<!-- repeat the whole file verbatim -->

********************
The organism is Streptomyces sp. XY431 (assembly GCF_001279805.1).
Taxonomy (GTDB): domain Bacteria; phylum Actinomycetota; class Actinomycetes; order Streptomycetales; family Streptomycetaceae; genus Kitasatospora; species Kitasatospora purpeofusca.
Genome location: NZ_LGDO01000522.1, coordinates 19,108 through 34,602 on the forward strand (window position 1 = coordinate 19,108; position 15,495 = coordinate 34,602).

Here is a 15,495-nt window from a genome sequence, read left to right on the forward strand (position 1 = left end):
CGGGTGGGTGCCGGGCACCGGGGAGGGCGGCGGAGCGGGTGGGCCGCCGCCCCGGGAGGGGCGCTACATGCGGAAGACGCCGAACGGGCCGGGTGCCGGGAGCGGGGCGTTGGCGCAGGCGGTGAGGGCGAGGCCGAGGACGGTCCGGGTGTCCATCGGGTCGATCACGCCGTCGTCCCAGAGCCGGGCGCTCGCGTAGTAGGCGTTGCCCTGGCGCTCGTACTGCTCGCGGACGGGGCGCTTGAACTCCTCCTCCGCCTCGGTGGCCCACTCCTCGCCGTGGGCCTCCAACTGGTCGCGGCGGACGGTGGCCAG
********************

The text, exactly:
The organism is Streptomyces sp. XY431 (assembly GCF_001279805.1).
Taxonomy (GTDB): domain Bacteria; phylum Actinomycetota; class Actinomycetes; order Streptomycetales; family Streptomycetaceae; genus Kitasatospora; species Kitasatospora purpeofusca.
Genome location: NZ_LGDO01000522.1, coordinates 19,108 through 34,602 on the forward strand (window position 1 = coordinate 19,108; position 15,495 = coordinate 34,602).

Here is a 15,495-nt window from a genome sequence, read left to right on the forward strand (position 1 = left end):
CGGGTGGGTGCCGGGCACCGGGGAGGGCGGCGGAGCGGGTGGGCCGCCGCCCCGGGAGGGGCGCTACATGCGGAAGACGCCGAACGGGCCGGGTGCCGGGAGCGGGGCGTTGGCGCAGGCGGTGAGGGCGAGGCCGAGGACGGTCCGGGTGTCCATCGGGTCGATCACGCCGTCGTCCCAGAGCCGGGCGCTCGCGTAGTAGGCGTTGCCCTGGCGCTCGTACTGCTCGCGGACGGGGCGCTTGAACTCCTCCTCCGCCTCGGTGGCCCACTCCTCGCCGTGGGCCTCCAACTGGTCGCGGCGGACGGTGGCCAG